Background and Aims
Religious semantics are shaped not just by the actors of the religious field themselves, but also to a considerable degree by non-religious instances. In this regard, the discipline of religious studies has been particularly influential, shaping both the concept of religion itself as well as other religious concepts. While this fact may sound self-evident, it has not been generally acknowledged for religious studies outside of Europe, as the assumption has long been that they are merely more or less successful adaptations of the European model, just as is sometimes assumed that the concept of religion was simply taken over from the European example. Yet, both specific cultural dynamics (makeup of the religious field itself; conceptual configuration of the religious field prior to contact with Western ideas, differences in value attributed to the religious field in both society and academia) and political factors (colonial or semi-colonial status, role of the Christian mission within this colonial permeation) have to be taken into consideration when attempting to account for the role of religious studies in different non-European countries, as it took shape roughly between the 1870s and 1930s. Transnational factors do, however, obviously loom large and will thus have to be taken into account, albeit not as a one-way street: Even in the early phase of its formation in Europe, knowledge of Asian religions was instrumental for some of the central notions structuring the academic field. The workshop therefore included one paper by Arie Molendijk on nineteenth-century conceptions of Asian religions within the budding discipline of religious studies in Europe.
9.00–9.30 Welcome & Introduction
9.30–10.30 Arie Molendijk (Groningen/Bochum): The Light of Asia – Buddhism as a “World Religion”
10.30–11.00 Coffee Break
11.00–12.00 Isomae Jun’ichi (Kyoto/Bochum): The Process of the Development of Religious Studies in Japan – The Experience of “Religion”
12.00–13.30 Lunch Break
13.30–14.30 Şinasi Gündüz (Istanbul): The Basic Trends in the Studies of History of Religion in Turkey (1850–2010)
14.30–15.00 Coffee Break
15.00–16.00 Christian Meyer (Leipzig): The Emergence of Religious Studies in Republican China
16.00–16.30 Coffee Break
16.30–17.30 Jang Sukman (Seoul/Bochum): Religion, Science and Colonialism: Religious Studies in Colonial Korea
17.30–18.00 Concluding Discussion
While the early history of the discipline of religious studies (or “science of religion”) in Europe is one of “gradual emancipation from the patronizing power of theology”, the situation in East Asia was very different. To be sure, there had been a tradition of the scientific study of religions in East Asia conducted within religious organizations, but we find in the modern age less a process of emancipation from an older hegemonic field of study (as theology in Europe), but rather a parallel process of adoption of modern, Western notions of what is appropriate or even necessary in academia. Crucially, the early religious studies scholars both in Europe and in East Asia, just like theologians, held a basic belief in the necessity of religion for humankind; other than theologians, however, they saw this as a universal property of human beings that could be realized in many forms and shapes. In this sense, religious studies in China or Japan played a similar role to that in Europe in that it served to defend the cause of religion in the face of modernity. Religious studies thus served quite a similar cause as theology, but with different, namely modern, means.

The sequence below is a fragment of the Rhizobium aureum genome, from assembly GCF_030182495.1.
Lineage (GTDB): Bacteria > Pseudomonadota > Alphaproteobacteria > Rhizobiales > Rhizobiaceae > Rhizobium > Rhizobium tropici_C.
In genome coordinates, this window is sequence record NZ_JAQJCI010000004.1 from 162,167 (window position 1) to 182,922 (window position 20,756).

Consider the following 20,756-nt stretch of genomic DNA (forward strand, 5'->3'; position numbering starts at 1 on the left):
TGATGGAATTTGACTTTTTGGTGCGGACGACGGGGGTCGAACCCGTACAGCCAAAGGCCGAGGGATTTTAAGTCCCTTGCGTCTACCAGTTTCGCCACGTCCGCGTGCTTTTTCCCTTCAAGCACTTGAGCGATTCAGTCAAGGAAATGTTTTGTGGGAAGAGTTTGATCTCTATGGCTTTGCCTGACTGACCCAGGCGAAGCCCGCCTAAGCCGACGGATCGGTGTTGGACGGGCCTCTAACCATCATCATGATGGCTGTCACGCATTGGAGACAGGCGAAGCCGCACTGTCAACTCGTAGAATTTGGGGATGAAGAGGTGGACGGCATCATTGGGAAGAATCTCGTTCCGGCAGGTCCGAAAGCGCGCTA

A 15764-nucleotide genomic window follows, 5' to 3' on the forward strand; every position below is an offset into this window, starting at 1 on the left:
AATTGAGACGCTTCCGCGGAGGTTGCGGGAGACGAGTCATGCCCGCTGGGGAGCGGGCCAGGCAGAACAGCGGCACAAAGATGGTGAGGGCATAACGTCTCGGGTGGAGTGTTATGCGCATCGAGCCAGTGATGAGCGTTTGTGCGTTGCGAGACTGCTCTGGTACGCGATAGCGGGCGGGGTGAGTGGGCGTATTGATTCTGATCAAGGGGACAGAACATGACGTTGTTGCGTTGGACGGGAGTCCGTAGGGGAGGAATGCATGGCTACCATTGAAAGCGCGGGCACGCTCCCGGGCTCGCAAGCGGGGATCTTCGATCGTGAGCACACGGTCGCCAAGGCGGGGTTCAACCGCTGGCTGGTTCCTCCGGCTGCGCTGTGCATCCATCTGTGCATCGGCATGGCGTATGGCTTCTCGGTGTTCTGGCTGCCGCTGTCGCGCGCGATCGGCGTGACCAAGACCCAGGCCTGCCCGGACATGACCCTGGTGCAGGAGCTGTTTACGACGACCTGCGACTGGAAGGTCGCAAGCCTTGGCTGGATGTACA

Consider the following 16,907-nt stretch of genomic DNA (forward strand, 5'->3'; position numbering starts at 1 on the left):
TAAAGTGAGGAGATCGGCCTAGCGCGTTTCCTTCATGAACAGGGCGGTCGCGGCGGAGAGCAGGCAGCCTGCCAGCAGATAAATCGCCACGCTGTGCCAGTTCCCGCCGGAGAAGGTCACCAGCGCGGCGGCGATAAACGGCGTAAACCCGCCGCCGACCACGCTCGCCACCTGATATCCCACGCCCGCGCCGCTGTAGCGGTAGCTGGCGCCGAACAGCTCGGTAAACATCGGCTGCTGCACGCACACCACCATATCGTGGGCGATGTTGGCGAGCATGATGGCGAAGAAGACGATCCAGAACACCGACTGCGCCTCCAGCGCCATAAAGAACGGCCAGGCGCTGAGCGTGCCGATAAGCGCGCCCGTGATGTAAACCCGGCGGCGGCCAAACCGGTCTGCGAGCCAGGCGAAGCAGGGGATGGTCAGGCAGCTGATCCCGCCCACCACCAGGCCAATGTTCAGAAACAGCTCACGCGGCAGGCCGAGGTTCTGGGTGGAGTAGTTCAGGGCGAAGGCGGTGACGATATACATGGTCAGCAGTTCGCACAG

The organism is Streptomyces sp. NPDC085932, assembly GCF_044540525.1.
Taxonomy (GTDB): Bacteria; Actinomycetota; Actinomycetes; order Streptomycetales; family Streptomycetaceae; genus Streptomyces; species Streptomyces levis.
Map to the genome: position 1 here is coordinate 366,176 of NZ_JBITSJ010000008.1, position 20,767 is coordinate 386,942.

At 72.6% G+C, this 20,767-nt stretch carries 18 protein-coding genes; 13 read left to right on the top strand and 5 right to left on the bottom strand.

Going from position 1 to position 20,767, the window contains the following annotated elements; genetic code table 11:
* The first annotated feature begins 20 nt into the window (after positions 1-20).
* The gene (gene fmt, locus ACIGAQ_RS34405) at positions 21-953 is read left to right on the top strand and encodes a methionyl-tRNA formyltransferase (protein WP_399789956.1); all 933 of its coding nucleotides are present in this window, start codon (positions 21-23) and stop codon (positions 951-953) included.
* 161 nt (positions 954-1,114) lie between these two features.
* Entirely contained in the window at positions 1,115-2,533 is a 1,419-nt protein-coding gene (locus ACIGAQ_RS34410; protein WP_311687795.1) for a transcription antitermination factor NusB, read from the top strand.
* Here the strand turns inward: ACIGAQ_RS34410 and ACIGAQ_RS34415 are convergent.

In the light of this insight, it is little surprising that most of the early exponents of religious studies in East Asia saw in Christianity and Buddhism the two prime examples of religion in a value-laden sense. Yet, research on religious groups or phenomena that were less adept at articulating themselves was also conducted, such as shamanism, folk religions, new religious movements, folk beliefs, and what was then called “superstitions”. Not infrequently, however, this kind of research was tied to political agendas: Ethnographic field work on popular religions in China contributed to the anti-superstition campaign in the 1920s; research results of Japanese anthropologists on Korean new religions was used by the colonial government to suppress groups; and in Japan as well, mainstream religious studies scholars supported government crackdowns on groups viewed as pseudo-religions and detrimental to the nation’s efforts of modernization.
In terms of the historical semantics of religion, religious research and the new disciplinary consciousness contributed to a process in which many religious phenomena were subsumed under the relatively new term “religion”. These phenomena were, however, often marked by clear hierarchical value assignments such as those following theories of developmental stages. In this sense, religious studies were clearly complicit in the strongly statist actual treatment of religious groups in China, Korea, and Japan up to 1945, where positive value was accorded only to large established religions, while all others were viewed with suspicion. At the very least religious studies reinforced the (new) categories of religion vs. superstition, which then became the fundament of discriminatory religious policies. Thus, perhaps even more so than in nineteenth-century Europe, religious studies in early twentieth-century East Asia contributed to defining the still young concept of religion, a contribution that had a crucial impact because of the way it fed into the making of religious policy of the modernizing nation states in East Asia.